Mid- or late-season herbicide applications for tropical spiderwort control have been inconsistent, and herbicide efficacy is often related to the weed size. Cadre (imazapic) or Classic® (chlorimuron) + 2,4-DB can provide some control if applied when tropical spiderwort is small. However, these herbicides should be used as part of a control program that contains Gramoxone + Dual Magnum.

Conclusion

Tropical spiderwort is a highly competitive and difficult-to-control weed that is relatively new to crop producers in Florida. However, effective control can often be attained if early scouting, cultural, and herbicidal management practices are implemented. Deep tillage may be helpful in extreme conditions, but this should be used only if herbicidal and cultural management programs have proved ineffective.

Acknowledgments

The authors of this publication thank Dr. Scott Hagood, Extension weed specialist, Virginia Polytechnic Institute, for providing the image of common dayflower. The authors also acknowledge Dr. A. Stanley Culpepper and Dr. Eric Prostko, Extension weed specialists, University of Georgia, for providing experimental data and images of tropical spiderwort.

References

Stephenson IV, D. O., and B. J. Brecke. 2011. “Weed Management in Evenly-Spaced 38- vs. 76-cm Row Peanut (Arachis hypogaea).” Peanut Science 38(1): 66–72.

USDA-APHIS. 2012. Federal Noxious Weed List (1 February 2012). Washington, D.C.: USDA, APHIS, PPQ.

Footnotes

1.

This document is SS-AGR-223, one of a series of the Agronomy Department, UF/IFAS Extension. Original publication date May 2004. Revised May 2020. Visit the EDIS website at https://edis.ifas.ufl.edu for the currently supported version of this publication.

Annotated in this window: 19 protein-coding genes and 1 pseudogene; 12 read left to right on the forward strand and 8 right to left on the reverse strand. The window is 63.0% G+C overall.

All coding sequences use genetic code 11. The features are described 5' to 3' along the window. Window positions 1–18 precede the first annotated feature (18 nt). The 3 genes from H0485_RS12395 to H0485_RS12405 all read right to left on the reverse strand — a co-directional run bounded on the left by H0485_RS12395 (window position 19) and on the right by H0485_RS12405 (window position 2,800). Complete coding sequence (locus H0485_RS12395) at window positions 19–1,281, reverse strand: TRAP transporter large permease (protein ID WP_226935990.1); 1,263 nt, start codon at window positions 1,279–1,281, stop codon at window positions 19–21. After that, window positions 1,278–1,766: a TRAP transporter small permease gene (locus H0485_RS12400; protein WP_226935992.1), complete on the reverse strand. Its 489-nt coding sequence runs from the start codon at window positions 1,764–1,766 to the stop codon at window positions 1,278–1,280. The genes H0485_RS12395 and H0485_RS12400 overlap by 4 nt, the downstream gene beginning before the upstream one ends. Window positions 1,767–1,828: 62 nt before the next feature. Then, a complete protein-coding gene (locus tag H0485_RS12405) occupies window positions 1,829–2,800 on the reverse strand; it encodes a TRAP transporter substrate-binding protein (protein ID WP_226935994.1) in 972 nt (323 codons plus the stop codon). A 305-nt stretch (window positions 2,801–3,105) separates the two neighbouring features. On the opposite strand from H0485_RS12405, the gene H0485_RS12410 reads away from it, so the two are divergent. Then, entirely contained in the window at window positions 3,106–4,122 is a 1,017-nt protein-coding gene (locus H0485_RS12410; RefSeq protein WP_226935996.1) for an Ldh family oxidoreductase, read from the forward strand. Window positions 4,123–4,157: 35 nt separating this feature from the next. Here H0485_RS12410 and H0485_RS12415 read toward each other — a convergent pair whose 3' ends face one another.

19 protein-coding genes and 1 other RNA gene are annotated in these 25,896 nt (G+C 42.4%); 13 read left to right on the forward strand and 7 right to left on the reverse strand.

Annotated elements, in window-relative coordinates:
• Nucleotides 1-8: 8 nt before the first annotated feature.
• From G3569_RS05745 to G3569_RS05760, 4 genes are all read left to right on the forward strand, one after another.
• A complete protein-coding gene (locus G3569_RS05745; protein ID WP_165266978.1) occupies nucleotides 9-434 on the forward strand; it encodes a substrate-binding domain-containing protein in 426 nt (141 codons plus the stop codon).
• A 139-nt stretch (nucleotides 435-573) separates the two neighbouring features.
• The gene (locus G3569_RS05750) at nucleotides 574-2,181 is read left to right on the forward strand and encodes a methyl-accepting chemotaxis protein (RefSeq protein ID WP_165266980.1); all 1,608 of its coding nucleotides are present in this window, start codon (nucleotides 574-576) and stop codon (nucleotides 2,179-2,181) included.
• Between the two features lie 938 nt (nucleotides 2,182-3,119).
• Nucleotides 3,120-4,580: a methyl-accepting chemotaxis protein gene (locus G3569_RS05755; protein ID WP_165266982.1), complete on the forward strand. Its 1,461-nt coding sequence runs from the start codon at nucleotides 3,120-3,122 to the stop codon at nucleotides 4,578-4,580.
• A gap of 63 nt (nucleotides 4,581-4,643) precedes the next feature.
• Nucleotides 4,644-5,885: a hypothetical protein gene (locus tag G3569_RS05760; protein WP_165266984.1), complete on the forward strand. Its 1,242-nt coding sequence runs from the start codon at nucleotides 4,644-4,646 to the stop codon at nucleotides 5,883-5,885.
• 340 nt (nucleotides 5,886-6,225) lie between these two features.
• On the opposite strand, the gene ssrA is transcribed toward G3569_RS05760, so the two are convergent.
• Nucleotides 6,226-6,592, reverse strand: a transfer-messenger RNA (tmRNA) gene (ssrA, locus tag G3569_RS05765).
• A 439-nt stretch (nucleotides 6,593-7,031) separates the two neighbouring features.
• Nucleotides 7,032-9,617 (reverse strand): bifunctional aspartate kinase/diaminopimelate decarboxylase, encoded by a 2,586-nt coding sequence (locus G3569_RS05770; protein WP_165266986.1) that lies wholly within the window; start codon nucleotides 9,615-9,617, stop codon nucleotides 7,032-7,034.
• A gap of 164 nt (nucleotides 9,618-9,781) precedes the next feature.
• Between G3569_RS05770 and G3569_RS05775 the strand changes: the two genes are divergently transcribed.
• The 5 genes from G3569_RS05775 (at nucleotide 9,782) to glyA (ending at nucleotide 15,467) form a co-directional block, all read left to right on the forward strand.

2.

J. A. Ferrell, professor, Agronomy Department, and director, UF/IFAS Center for Aquatic and Invasive Plants; G. E. MacDonald, professor, Agronomy Department; and P. Devkota, assistant professor, Agronomy Department, UF/IFAS West Florida Research and Education Center; UF/IFAS Extension, Gainesville, FL 32611. Original written by J. A. Ferrell. Revised by P. Devkota.

The use of trade names in this publication is solely for the purpose of providing specific information. UF/IFAS does not guarantee or warranty the products named, and references to them in this publication do not signify our approval to the exclusion of other products of suitable composition. All chemicals should be used in accordance with directions on the manufacturer's label. Use herbicides safely. Read and follow directions on the manufacturer's label.


The Institute of Food and Agricultural Sciences (IFAS) is an Equal Opportunity Institution authorized to provide research, educational information and other services only to individuals and institutions that function with non-discrimination with respect to race, creed, color, religion, age, disability, sex, sexual orientation, marital status, national origin, political opinions or affiliations. For more information on obtaining other UF/IFAS Extension publications, contact your county's UF/IFAS Extension office.

U.S. Department of Agriculture, UF/IFAS Extension Service, University of Florida, IFAS, Florida A & M University Cooperative Extension Program, and Boards of County Commissioners Cooperating. Nick T. Place, dean for UF/IFAS Extension.